Sunday, March 5, 2017

William Myrl; Letters to No One (72)

Dear No One,

The ballad of Balerider begins with a murder, for that is what brought him into this world. As the life of a man must begin with a birth, the life of an inmate generally begins with a death, whether it be the death of a person or a dream. My first sight of him was on the cutting table. He worked fast, and steadily, always willing to put forward the extra effort necessary to push production. He was working for eighty cents an hour, top pay in the plant, and he was proud of his position.

He was a man of pride, pride in his work, in his opinions, in his bearing, and he would not take easily to any sign that he was to be made less, or treated unfairly.

He and the other cutters often clashed, in particular with one he knew as Fatass, among other more cutting epithets. He and Fatass got into a grand row one day, and Balerider was put in another department to work. This riled him, oh it riled, for it was Fatass who had been causing problems, not he, Fatass and the other cutter. Why was he being punished? 

There was no pay cut, but there was a cut in status, and sometimes the line workers were sent in early when there was no work, while the cutters were always allowed to stay. Balerider pled his case to the supervisors, and the plant managers, and derided their decisions and dishonesty to any who would listen. 

He was Briar rabbit, he would say, he felt like Briar rabbit, because the manager was a bear in the woods that wiped his ass with Briar rabbit. That's what happened in the Briar rabbit stories, I gather.

Pleading turned to veiled threats, and then less veiled. He was going to put this on paper, going to ride the grievance chain all the way to the top if they did not right their wrong. The other workers grumbled about him, because he regularly tried to upend the status quo, causing strife wherever he worked on the line.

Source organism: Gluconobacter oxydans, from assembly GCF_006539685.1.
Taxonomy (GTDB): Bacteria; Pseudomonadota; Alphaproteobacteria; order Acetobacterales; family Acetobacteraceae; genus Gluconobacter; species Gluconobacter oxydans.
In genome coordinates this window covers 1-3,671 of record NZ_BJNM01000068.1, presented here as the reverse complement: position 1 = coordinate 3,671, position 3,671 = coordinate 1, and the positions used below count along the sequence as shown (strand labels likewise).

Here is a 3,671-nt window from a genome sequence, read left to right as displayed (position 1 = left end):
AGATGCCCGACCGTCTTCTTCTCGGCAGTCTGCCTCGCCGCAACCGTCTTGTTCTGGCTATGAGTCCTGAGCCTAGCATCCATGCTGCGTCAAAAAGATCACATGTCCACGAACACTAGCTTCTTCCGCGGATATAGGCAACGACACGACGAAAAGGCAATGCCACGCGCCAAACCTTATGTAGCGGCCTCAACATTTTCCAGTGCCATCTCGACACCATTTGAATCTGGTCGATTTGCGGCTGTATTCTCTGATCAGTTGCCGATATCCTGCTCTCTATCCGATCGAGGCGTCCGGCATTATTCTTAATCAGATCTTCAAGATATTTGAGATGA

He was moved to another section, a vantage that allowed him to watch the cutters while he worked. He reported on their every weakness and mistake, real and imagined. When this did not bring about the change he desired, he tried to have Fatass fired by organizing a sting operation.

The cutters had a stinger (wire and metal device used to heat water) for coffee. Balerider reported its existence to security, and security watched the camera the following morning to see who was using it, then they called the shop manager to make sure he was fired. Fatass wasn't caught, it was the other cutter, whom Balerider had worked closely with for years. A position was open on the cutting table, and they had me assist until a permanent replacement could be found. 

Balerider fumed.

He was moved back to the other production line, where he didn't have a view of the cutting table. His rants focused around the favoritism that was being shown Fatass, who had committed offenses far greater than his own without repayment. Fatass had some kind of hold over the manager, some kind of relationship with him. It was the only explanation.

Months passed, and Balerider turned his sights higher. He began insisting on a meeting with the regional manager, and as she visited the plant on accession, he eventually had it. Balerider assured everyone that she had seen his point and was on his side. The sole result of the meeting was a new memo stating no paperwork of any kind could be brought into the shop. Balerider had been in the habit of carrying a file folder with him everyday, and he'd produced a handful of irrelevant paperwork during his meeting with the regional manager. 

He saw the memo as being a retaliation from the supervisors, despite having come from the regional manager herself. He claimed he could not be stopped from carrying his paperwork, because he was the ORC, inmate representative of his pod. To illustrate the fatedness of his coming victory, he name-dropped administrators. They were all on his side, and Tue supervisors would soon see the consequences of violating his rights. He was going to demand back pay for the days he had been forced to leave early and the cutting table remained behind.The next memo to be posted stated that any offender leaving the plant without a pass needed to sign a form stating they had done so of their own free will.

Balerider kept coming to me for the date and time that Fatass and the manager had been in an argument before they'd taken him off the cutting table. He said the major was going to go back on the cameras and see Balerider had been no part of the disagreement, and the order that had been miscut that day. 

How any of this would help him was beyond me. I mostly nodded, not giving him a real answer, I didn't have the information he wanted, and I wasn't going to risk my own position finding it for him. His insistence was becoming obnoxious, but it was taken out of my hands when Balerider went to jail (segregation) for gunning. Semi-public masturbation. It was the perfect end to a perfect story, or so it seemed.

More later.

Hearts and Stars

William Myrl
Letters to No One

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